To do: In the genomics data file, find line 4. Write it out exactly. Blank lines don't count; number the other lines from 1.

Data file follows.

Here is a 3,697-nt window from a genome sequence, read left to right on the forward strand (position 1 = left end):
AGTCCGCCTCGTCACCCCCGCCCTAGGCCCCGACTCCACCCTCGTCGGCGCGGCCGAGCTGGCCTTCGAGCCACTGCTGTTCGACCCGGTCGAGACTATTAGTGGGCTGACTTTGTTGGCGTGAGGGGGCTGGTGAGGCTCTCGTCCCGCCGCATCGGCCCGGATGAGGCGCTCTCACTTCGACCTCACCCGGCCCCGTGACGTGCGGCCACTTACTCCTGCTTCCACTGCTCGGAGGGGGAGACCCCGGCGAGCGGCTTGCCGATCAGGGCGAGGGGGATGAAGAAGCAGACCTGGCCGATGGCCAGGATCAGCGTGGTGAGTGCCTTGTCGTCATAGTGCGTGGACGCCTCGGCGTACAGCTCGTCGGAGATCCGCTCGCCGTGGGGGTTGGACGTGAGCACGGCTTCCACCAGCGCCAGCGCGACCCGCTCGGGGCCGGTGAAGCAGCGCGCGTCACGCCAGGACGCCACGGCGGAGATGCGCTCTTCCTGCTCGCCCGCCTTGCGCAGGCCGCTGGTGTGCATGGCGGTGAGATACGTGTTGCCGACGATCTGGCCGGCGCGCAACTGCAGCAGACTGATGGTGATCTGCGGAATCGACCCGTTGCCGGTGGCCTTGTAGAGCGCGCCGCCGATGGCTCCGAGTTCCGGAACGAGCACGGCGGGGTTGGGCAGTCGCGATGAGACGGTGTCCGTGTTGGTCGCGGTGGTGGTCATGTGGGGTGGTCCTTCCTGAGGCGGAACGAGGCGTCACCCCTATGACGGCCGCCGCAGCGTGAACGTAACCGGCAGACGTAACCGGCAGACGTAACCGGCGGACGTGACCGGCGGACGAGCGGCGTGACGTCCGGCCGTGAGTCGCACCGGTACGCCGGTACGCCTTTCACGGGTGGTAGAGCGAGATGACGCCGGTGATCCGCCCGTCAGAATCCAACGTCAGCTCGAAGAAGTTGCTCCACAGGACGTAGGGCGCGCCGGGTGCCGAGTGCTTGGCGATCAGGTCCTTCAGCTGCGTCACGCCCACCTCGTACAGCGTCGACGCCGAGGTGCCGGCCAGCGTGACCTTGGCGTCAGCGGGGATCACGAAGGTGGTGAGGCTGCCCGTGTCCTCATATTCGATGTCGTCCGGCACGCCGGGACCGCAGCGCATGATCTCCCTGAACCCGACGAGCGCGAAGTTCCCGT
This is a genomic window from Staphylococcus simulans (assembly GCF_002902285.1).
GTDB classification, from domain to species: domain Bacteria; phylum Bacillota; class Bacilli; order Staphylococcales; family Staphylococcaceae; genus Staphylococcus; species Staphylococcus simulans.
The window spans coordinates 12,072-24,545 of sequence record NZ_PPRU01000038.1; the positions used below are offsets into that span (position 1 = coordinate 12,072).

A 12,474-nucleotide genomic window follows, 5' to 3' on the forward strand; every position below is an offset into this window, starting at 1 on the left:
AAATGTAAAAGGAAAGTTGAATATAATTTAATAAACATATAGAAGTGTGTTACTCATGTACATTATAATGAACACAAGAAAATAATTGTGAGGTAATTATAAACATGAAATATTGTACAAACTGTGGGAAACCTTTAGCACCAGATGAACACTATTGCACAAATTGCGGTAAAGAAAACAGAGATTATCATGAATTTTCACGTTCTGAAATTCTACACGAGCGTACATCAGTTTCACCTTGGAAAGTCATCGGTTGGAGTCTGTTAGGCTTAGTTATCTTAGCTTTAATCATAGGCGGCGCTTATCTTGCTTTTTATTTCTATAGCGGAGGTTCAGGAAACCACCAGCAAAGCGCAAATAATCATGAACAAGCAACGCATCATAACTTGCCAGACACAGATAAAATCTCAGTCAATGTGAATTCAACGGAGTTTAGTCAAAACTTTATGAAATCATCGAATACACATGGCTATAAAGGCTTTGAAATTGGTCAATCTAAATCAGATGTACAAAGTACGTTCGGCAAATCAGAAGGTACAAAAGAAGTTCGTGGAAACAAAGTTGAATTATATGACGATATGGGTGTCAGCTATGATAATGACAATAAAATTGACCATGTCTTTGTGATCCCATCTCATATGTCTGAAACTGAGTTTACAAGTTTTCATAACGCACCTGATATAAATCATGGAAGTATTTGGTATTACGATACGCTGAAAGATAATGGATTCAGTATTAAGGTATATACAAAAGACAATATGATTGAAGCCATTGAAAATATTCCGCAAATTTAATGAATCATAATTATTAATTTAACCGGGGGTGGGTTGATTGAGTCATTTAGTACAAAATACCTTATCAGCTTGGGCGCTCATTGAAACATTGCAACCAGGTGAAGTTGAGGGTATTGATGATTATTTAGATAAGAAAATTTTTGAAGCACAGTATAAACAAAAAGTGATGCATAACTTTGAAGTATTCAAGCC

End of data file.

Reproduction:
GTDB classification, from domain to species: domain Bacteria; phylum Bacillota; class Bacilli; order Staphylococcales; family Staphylococcaceae; genus Staphylococcus; species Staphylococcus simulans.